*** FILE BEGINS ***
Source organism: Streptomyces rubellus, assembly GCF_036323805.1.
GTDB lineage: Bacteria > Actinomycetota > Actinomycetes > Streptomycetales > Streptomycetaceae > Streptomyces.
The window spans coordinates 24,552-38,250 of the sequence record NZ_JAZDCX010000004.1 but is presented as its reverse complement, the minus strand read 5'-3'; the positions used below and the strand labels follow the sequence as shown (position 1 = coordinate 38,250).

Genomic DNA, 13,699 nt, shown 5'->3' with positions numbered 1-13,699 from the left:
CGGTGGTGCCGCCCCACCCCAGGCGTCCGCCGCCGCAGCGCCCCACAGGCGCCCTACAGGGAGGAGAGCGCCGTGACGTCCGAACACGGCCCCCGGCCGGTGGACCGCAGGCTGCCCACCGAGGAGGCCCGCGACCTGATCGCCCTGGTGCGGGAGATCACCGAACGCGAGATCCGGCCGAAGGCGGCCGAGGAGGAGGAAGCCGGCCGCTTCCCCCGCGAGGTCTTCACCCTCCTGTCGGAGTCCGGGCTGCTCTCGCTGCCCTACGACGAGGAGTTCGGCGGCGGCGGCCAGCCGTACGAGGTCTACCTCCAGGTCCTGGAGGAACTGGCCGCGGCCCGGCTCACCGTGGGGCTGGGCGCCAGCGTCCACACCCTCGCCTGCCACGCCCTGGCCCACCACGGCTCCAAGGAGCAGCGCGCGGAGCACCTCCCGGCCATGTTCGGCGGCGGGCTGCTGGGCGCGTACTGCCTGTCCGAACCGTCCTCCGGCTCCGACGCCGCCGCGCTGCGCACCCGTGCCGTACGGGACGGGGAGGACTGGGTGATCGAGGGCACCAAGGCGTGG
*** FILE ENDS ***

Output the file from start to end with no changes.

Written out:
Source organism: Streptomyces rubellus, assembly GCF_036323805.1.
GTDB lineage: Bacteria > Actinomycetota > Actinomycetes > Streptomycetales > Streptomycetaceae > Streptomyces.
The window spans coordinates 24,552-38,250 of the sequence record NZ_JAZDCX010000004.1 but is presented as its reverse complement, the minus strand read 5'-3'; the positions used below and the strand labels follow the sequence as shown (position 1 = coordinate 38,250).

Genomic DNA, 13,699 nt, shown 5'->3' with positions numbered 1-13,699 from the left:
CGGTGGTGCCGCCCCACCCCAGGCGTCCGCCGCCGCAGCGCCCCACAGGCGCCCTACAGGGAGGAGAGCGCCGTGACGTCCGAACACGGCCCCCGGCCGGTGGACCGCAGGCTGCCCACCGAGGAGGCCCGCGACCTGATCGCCCTGGTGCGGGAGATCACCGAACGCGAGATCCGGCCGAAGGCGGCCGAGGAGGAGGAAGCCGGCCGCTTCCCCCGCGAGGTCTTCACCCTCCTGTCGGAGTCCGGGCTGCTCTCGCTGCCCTACGACGAGGAGTTCGGCGGCGGCGGCCAGCCGTACGAGGTCTACCTCCAGGTCCTGGAGGAACTGGCCGCGGCCCGGCTCACCGTGGGGCTGGGCGCCAGCGTCCACACCCTCGCCTGCCACGCCCTGGCCCACCACGGCTCCAAGGAGCAGCGCGCGGAGCACCTCCCGGCCATGTTCGGCGGCGGGCTGCTGGGCGCGTACTGCCTGTCCGAACCGTCCTCCGGCTCCGACGCCGCCGCGCTGCGCACCCGTGCCGTACGGGACGGGGAGGACTGGGTGATCGAGGGCACCAAGGCGTGG